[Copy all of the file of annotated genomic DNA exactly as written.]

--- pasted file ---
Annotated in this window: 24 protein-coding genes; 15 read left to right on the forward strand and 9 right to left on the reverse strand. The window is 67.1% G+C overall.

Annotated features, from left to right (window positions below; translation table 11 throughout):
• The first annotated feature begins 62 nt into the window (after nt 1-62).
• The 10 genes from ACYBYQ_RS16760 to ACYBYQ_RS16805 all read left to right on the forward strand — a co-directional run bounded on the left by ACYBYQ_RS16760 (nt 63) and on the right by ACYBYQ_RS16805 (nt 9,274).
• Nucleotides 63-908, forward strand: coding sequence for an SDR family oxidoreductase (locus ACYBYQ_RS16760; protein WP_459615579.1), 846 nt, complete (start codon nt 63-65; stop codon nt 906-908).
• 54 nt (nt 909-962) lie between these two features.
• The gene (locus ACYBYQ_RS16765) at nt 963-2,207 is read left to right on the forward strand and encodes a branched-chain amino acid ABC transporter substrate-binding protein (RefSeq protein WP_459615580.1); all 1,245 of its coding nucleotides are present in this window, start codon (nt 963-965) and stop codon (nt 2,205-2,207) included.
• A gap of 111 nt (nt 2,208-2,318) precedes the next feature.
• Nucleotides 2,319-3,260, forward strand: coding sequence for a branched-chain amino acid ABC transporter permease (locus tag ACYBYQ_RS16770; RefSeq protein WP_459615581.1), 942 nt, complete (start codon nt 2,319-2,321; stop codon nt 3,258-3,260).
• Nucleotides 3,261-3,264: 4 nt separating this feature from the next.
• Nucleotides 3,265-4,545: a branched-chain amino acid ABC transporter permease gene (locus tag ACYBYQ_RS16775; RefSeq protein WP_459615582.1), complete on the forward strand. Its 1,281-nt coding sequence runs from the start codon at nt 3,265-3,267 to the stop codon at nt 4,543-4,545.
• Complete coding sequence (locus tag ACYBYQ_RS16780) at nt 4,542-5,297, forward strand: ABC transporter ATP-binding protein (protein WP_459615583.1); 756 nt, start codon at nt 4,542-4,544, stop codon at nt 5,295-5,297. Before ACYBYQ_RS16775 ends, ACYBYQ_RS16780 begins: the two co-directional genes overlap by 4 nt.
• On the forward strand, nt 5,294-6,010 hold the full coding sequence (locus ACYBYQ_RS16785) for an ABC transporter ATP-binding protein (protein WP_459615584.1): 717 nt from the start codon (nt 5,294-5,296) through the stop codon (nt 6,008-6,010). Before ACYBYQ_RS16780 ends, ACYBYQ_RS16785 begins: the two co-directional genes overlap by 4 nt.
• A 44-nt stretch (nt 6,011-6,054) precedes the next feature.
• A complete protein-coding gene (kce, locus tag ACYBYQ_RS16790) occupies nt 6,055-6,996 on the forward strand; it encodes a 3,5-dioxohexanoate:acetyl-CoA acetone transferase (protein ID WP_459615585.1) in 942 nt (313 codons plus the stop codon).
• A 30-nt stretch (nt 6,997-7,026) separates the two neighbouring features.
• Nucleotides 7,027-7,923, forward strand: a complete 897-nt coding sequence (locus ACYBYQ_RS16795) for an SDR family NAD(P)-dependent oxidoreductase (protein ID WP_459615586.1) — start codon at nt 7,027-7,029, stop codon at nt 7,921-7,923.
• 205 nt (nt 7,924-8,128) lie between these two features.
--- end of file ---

Annotated in this window: 24 protein-coding genes; 15 read left to right on the forward strand and 9 right to left on the reverse strand. The window is 67.1% G+C overall.

Annotated features, from left to right (window positions below; translation table 11 throughout):
• The first annotated feature begins 62 nt into the window (after nt 1-62).
• The 10 genes from ACYBYQ_RS16760 to ACYBYQ_RS16805 all read left to right on the forward strand — a co-directional run bounded on the left by ACYBYQ_RS16760 (nt 63) and on the right by ACYBYQ_RS16805 (nt 9,274).
• Nucleotides 63-908, forward strand: coding sequence for an SDR family oxidoreductase (locus ACYBYQ_RS16760; protein WP_459615579.1), 846 nt, complete (start codon nt 63-65; stop codon nt 906-908).
• 54 nt (nt 909-962) lie between these two features.
• The gene (locus ACYBYQ_RS16765) at nt 963-2,207 is read left to right on the forward strand and encodes a branched-chain amino acid ABC transporter substrate-binding protein (RefSeq protein WP_459615580.1); all 1,245 of its coding nucleotides are present in this window, start codon (nt 963-965) and stop codon (nt 2,205-2,207) included.
• A gap of 111 nt (nt 2,208-2,318) precedes the next feature.
• Nucleotides 2,319-3,260, forward strand: coding sequence for a branched-chain amino acid ABC transporter permease (locus tag ACYBYQ_RS16770; RefSeq protein WP_459615581.1), 942 nt, complete (start codon nt 2,319-2,321; stop codon nt 3,258-3,260).
• Nucleotides 3,261-3,264: 4 nt separating this feature from the next.
• Nucleotides 3,265-4,545: a branched-chain amino acid ABC transporter permease gene (locus tag ACYBYQ_RS16775; RefSeq protein WP_459615582.1), complete on the forward strand. Its 1,281-nt coding sequence runs from the start codon at nt 3,265-3,267 to the stop codon at nt 4,543-4,545.
• Complete coding sequence (locus tag ACYBYQ_RS16780) at nt 4,542-5,297, forward strand: ABC transporter ATP-binding protein (protein WP_459615583.1); 756 nt, start codon at nt 4,542-4,544, stop codon at nt 5,295-5,297. Before ACYBYQ_RS16775 ends, ACYBYQ_RS16780 begins: the two co-directional genes overlap by 4 nt.
• On the forward strand, nt 5,294-6,010 hold the full coding sequence (locus ACYBYQ_RS16785) for an ABC transporter ATP-binding protein (protein WP_459615584.1): 717 nt from the start codon (nt 5,294-5,296) through the stop codon (nt 6,008-6,010). Before ACYBYQ_RS16780 ends, ACYBYQ_RS16785 begins: the two co-directional genes overlap by 4 nt.
• A 44-nt stretch (nt 6,011-6,054) precedes the next feature.
• A complete protein-coding gene (kce, locus tag ACYBYQ_RS16790) occupies nt 6,055-6,996 on the forward strand; it encodes a 3,5-dioxohexanoate:acetyl-CoA acetone transferase (protein ID WP_459615585.1) in 942 nt (313 codons plus the stop codon).
• A 30-nt stretch (nt 6,997-7,026) separates the two neighbouring features.
• Nucleotides 7,027-7,923, forward strand: a complete 897-nt coding sequence (locus ACYBYQ_RS16795) for an SDR family NAD(P)-dependent oxidoreductase (protein ID WP_459615586.1) — start codon at nt 7,027-7,029, stop codon at nt 7,921-7,923.
• 205 nt (nt 7,924-8,128) lie between these two features.